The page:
Irving L. Janis on Groupthink - Dictionary of Arguments
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Groupthink/Janis: Example: after the failure of the 1961 Bay of Pigs invasion which had been planned by a group of highly intelligent people the question came up how this failure had been possible.
Janis Thesis: Although Janis concluded that the CIA’s faulty planning and lack of effective communication was partially at fault for the Bay of Pigs fiasco, he diagnosed the primary problem as stemming from social psychological processes operating within the president’s core advisory group. (Janis; 1972(1), 1982(2)).
Psychological tradition: Beginning of the 1970s theory and research on group and organizational decision-making were dominated by individualistic subjective utility theory (Kramer, 1998)(3), according to which a single person’s subjective evaluations of risk and reward affect their decision-making processes.
JanisVsTradition: stressed the group dynamics underlying these decisions. In particular, he theorized
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that the cohesiveness of groups could motivate their members to prioritize group harmony and unanimity over careful deliberation when making decisions.
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Def Group think/Janis: ‘Groupthink’ [is] a quick and easy way to refer to a mode of thinking that people engage in when they are deeply involved in a cohesive in-group, when the members’ striving for unanimity overrides their motivation to realistically appraise alternative courses of action. (Janis, 1972(1): 9)
Janis thesis: a specific set of antecedent conditions can lead the members of a group to seek consensus with one another instead of engaging in careful and deliberative decision-making.
Group think model/Janis:
a) the antecedent conditions expected to produce this consensus-seeking psychology,
(b) a set of observable symptoms that should arise from it, which in turn result in
(c) a set of defective decision-making processes.
The model suggests that these defective processes tend, much of the time, to produce suboptimal collective decisions.
Antecedent conditions: highly directive (e.g., charismatic or authoritarian) leaders, limited information search, and insulation of the group from outsiders with the necessary expertise to make sound decisions.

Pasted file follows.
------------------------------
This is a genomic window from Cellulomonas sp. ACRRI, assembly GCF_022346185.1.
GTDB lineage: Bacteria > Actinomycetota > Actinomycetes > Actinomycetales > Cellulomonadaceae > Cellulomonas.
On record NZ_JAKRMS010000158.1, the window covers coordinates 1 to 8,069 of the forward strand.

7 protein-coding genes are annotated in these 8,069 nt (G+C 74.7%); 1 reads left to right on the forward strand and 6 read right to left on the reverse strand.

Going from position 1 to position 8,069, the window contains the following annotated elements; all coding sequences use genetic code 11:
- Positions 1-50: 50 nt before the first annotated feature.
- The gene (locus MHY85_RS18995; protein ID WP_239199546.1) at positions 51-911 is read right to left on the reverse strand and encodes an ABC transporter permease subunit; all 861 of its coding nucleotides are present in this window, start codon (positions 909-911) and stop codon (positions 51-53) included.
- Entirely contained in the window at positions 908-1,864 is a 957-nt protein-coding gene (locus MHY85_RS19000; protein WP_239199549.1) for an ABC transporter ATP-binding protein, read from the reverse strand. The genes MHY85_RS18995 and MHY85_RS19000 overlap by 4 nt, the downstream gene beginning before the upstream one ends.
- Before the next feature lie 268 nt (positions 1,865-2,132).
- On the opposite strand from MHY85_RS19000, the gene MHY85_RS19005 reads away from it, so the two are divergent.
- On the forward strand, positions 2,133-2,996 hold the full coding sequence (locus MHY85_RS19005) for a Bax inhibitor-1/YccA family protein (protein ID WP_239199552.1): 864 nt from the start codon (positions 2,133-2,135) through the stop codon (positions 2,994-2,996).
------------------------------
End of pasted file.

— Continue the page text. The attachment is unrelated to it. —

Especially important: important: a strong sense of group cohesion (i.e., a strong collective bond of some sort) and a context of high stress or crisis, especially likely when confronting a complex and consequential decision.
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Groupthink symptoms: (Janis 1971)(3)
Over-estimation of group worth:
1.Illusion of invulnerability
2. Belief in morality of ingroup
3. Collective rationalization
4. Stereotypic views of outgroups
Pressures toward uniformity:
6. Illusion of unanimity
7. Pressure placed on deviants
Problems: decision-making objectives are inadequately discussed, only a few alternative
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solutions are entertained, originally preferred solutions are not critically examined, initially discarded solutions are not re-examined, experts are not consulted, advice is solicited in a selective and biased fashion, and the group fails to develop contingency plans.
Solution/Janis: group leaders should encourage all group members to be ‘critical evaluators’ such that they are able to freely express doubts or objections. Additionally, group leaders should avoid stating their initial preferences at the onset of any decision-making venture(…). Janis advocated for the creation of several independent groups, each with their own leader, to solve the same problem. (…) group members’ opinions should be frequently challenged, either by allowing different external experts to attend meetings, or by designating select members to serve as temporary ‘devil’s advocates.’ Finally, Janis stressed the importance of ‘second-chance’ meetings in which group decisions could be reconsidered one last time before being settled or made public.